Labrador-Grenfell has a new medical officer with deep roots in Grande Terre

Dr. Joanne McGee is the new Medical Officer of Health for Labrador-Grenfell Health. (Submitted by Winnifred Montague)

Labrador-Grenfell Health has a new Medical Officer of Health who says her Big Country roots have been a big part of her healthcare career, but she didn’t always want to be a doctor.

North West River-born Dr. Joanne McGee told CBC News she wanted to be a nurse for as long as she can remember.

“As a kid, it wasn’t my ambition to be a doctor. I think it came from the fact that the majority of our health care providers in our communities were nurses,” said McGee, who has accepted the position at the regional health authority office about a month ago.

“I think I grew up relating more to the nurses than the doctors. It was actually rare that we were evaluated by a doctor or received special care from a doctor.”

After high school, McGee earned a bachelor’s degree in nursing and returned to Labrador to work as a public health nurse.

“It was once I started my nursing career that I expanded my role from public health to what we would call regional nursing,” she said.

“It was once I started in this role that made me think maybe I could go on and do medicine. However, life things happened.”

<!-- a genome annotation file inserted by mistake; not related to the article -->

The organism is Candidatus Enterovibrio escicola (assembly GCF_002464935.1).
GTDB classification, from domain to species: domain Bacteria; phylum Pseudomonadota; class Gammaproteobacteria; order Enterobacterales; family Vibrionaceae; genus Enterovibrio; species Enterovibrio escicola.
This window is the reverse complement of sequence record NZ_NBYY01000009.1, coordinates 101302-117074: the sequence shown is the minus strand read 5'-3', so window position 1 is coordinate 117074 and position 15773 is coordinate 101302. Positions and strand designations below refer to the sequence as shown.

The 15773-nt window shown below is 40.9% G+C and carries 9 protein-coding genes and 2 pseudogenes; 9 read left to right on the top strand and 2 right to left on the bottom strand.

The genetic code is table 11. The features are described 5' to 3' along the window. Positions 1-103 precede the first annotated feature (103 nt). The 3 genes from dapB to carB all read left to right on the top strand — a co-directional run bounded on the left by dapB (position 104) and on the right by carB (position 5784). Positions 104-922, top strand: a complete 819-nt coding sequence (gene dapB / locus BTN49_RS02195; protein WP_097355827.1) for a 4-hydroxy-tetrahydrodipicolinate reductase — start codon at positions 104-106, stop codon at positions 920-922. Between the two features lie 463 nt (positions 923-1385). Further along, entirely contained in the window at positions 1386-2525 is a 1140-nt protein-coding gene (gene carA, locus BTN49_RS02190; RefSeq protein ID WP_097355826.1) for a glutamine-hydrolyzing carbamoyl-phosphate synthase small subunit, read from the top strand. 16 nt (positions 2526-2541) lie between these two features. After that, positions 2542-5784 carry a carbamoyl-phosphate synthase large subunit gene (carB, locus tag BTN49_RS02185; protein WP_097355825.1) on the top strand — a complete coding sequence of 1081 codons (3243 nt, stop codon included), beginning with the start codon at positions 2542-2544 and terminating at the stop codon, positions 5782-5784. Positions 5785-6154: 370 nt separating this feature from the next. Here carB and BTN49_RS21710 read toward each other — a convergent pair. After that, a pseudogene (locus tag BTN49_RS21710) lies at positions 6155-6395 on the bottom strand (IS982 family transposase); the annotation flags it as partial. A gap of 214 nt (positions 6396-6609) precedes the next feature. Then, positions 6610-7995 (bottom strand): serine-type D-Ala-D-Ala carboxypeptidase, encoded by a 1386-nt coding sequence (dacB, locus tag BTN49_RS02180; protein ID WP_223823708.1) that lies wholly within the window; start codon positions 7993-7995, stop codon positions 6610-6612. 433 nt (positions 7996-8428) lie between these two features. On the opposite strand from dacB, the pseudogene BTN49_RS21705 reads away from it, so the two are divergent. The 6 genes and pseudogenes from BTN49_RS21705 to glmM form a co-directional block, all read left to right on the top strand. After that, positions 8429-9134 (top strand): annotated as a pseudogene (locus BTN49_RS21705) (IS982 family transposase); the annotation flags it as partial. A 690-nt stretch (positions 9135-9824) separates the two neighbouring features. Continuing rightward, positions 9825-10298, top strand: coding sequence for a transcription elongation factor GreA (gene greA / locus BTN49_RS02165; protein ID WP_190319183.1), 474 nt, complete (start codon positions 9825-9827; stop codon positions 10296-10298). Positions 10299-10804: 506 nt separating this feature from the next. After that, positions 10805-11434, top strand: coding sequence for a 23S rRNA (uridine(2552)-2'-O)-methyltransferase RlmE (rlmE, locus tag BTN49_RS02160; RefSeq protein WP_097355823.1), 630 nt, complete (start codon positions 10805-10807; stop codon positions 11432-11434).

McGee started a family, but she wasn’t done with the idea of ​​going into medicine. When her youngest child was five years old, she began to review her career plans.

McGee worked as a public health nurse before becoming a doctor. (Rebecca Martel/CBC)

“It kind of grew from there. At the same time, I was taking classes in graduate school, which kind of reinvigorated my passion for learning,” she said.

“So I asked for medicine and I came in and we left.”

Addressing disparities

Once she started becoming a doctor, she says, she started thinking about taking up a career in public health. She said she feels privileged to be in his place and wouldn’t want to do it anywhere but Labrador.

COVID-19 has taken up much of her time so far in her work, she said, and will likely continue to be the focus for some time, but she hopes to soon be able to focus on other public health priorities that have been on the back burner since the pandemic began.

“It’s no secret that for Indigenous communities in general, health outcomes are lower than for other communities across the country. I think it’s really important to recognize and work together to address the disparities that exist,” McGee said.

“I would definitely agree that systemic racism is something within the healthcare system, not just locally, provincially, but certainly nationally. Cultural safety is really important to me in any job that I do. “

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